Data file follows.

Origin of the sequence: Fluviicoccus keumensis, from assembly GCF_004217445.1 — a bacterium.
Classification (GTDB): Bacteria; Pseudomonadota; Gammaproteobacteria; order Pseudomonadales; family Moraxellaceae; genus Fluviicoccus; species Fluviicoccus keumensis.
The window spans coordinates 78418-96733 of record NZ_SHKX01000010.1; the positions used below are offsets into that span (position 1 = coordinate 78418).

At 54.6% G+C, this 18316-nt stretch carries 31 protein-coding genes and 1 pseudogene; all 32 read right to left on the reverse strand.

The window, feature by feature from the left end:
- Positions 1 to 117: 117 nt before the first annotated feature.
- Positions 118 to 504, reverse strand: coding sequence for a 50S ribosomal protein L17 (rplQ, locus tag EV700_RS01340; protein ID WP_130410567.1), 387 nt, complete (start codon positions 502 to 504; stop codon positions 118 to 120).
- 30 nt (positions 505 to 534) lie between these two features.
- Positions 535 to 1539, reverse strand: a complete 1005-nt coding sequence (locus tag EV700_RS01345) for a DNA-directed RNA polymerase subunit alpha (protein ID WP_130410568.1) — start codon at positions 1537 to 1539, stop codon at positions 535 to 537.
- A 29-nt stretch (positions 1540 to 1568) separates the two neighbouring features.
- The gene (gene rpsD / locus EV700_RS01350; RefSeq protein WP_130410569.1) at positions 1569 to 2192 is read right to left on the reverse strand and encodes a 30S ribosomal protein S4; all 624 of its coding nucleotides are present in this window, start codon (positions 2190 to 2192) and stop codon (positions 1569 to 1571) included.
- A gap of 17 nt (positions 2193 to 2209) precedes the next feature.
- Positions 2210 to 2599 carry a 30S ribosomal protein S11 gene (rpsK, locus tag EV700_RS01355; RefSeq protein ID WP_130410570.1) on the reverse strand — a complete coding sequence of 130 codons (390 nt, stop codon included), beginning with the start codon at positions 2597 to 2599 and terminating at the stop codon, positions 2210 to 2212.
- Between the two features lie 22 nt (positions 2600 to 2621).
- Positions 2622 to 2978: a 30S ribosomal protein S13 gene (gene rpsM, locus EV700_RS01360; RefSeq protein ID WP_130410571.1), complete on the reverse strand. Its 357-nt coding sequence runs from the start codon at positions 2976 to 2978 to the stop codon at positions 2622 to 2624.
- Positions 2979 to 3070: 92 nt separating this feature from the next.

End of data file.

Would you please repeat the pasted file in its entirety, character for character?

Origin of the sequence: Fluviicoccus keumensis, from assembly GCF_004217445.1 — a bacterium.
Classification (GTDB): Bacteria; Pseudomonadota; Gammaproteobacteria; order Pseudomonadales; family Moraxellaceae; genus Fluviicoccus; species Fluviicoccus keumensis.
The window spans coordinates 78418-96733 of record NZ_SHKX01000010.1; the positions used below are offsets into that span (position 1 = coordinate 78418).

At 54.6% G+C, this 18316-nt stretch carries 31 protein-coding genes and 1 pseudogene; all 32 read right to left on the reverse strand.

The window, feature by feature from the left end:
- Positions 1 to 117: 117 nt before the first annotated feature.
- Positions 118 to 504, reverse strand: coding sequence for a 50S ribosomal protein L17 (rplQ, locus tag EV700_RS01340; protein ID WP_130410567.1), 387 nt, complete (start codon positions 502 to 504; stop codon positions 118 to 120).
- 30 nt (positions 505 to 534) lie between these two features.
- Positions 535 to 1539, reverse strand: a complete 1005-nt coding sequence (locus tag EV700_RS01345) for a DNA-directed RNA polymerase subunit alpha (protein ID WP_130410568.1) — start codon at positions 1537 to 1539, stop codon at positions 535 to 537.
- A 29-nt stretch (positions 1540 to 1568) separates the two neighbouring features.
- The gene (gene rpsD / locus EV700_RS01350; RefSeq protein WP_130410569.1) at positions 1569 to 2192 is read right to left on the reverse strand and encodes a 30S ribosomal protein S4; all 624 of its coding nucleotides are present in this window, start codon (positions 2190 to 2192) and stop codon (positions 1569 to 1571) included.
- A gap of 17 nt (positions 2193 to 2209) precedes the next feature.
- Positions 2210 to 2599 carry a 30S ribosomal protein S11 gene (rpsK, locus tag EV700_RS01355; RefSeq protein ID WP_130410570.1) on the reverse strand — a complete coding sequence of 130 codons (390 nt, stop codon included), beginning with the start codon at positions 2597 to 2599 and terminating at the stop codon, positions 2210 to 2212.
- Between the two features lie 22 nt (positions 2600 to 2621).
- Positions 2622 to 2978: a 30S ribosomal protein S13 gene (gene rpsM, locus EV700_RS01360; RefSeq protein ID WP_130410571.1), complete on the reverse strand. Its 357-nt coding sequence runs from the start codon at positions 2976 to 2978 to the stop codon at positions 2622 to 2624.
- Positions 2979 to 3070: 92 nt separating this feature from the next.